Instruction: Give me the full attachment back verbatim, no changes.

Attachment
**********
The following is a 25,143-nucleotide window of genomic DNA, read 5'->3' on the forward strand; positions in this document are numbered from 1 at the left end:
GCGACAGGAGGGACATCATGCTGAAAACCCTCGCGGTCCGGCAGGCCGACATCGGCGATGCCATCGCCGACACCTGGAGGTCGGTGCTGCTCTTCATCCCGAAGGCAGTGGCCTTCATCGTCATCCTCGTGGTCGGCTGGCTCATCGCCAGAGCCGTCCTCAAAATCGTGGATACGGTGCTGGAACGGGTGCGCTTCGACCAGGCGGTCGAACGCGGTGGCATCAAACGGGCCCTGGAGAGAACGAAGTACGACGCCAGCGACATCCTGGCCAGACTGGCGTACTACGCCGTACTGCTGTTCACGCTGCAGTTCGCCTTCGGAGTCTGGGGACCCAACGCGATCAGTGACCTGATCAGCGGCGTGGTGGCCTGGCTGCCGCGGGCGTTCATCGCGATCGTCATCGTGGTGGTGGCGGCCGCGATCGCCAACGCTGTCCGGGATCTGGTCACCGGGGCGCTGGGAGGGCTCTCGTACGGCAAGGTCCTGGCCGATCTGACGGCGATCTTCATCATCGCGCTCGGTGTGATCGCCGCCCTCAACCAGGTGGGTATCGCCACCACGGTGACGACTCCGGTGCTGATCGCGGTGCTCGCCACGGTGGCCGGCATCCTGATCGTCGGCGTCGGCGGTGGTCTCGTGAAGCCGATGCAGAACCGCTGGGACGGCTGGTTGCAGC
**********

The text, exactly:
The following is a 25,143-nucleotide window of genomic DNA, read 5'->3' on the forward strand; positions in this document are numbered from 1 at the left end:
GCGACAGGAGGGACATCATGCTGAAAACCCTCGCGGTCCGGCAGGCCGACATCGGCGATGCCATCGCCGACACCTGGAGGTCGGTGCTGCTCTTCATCCCGAAGGCAGTGGCCTTCATCGTCATCCTCGTGGTCGGCTGGCTCATCGCCAGAGCCGTCCTCAAAATCGTGGATACGGTGCTGGAACGGGTGCGCTTCGACCAGGCGGTCGAACGCGGTGGCATCAAACGGGCCCTGGAGAGAACGAAGTACGACGCCAGCGACATCCTGGCCAGACTGGCGTACTACGCCGTACTGCTGTTCACGCTGCAGTTCGCCTTCGGAGTCTGGGGACCCAACGCGATCAGTGACCTGATCAGCGGCGTGGTGGCCTGGCTGCCGCGGGCGTTCATCGCGATCGTCATCGTGGTGGTGGCGGCCGCGATCGCCAACGCTGTCCGGGATCTGGTCACCGGGGCGCTGGGAGGGCTCTCGTACGGCAAGGTCCTGGCCGATCTGACGGCGATCTTCATCATCGCGCTCGGTGTGATCGCCGCCCTCAACCAGGTGGGTATCGCCACCACGGTGACGACTCCGGTGCTGATCGCGGTGCTCGCCACGGTGGCCGGCATCCTGATCGTCGGCGTCGGCGGTGGTCTCGTGAAGCCGATGCAGAACCGCTGGGACGGCTGGTTGCAGC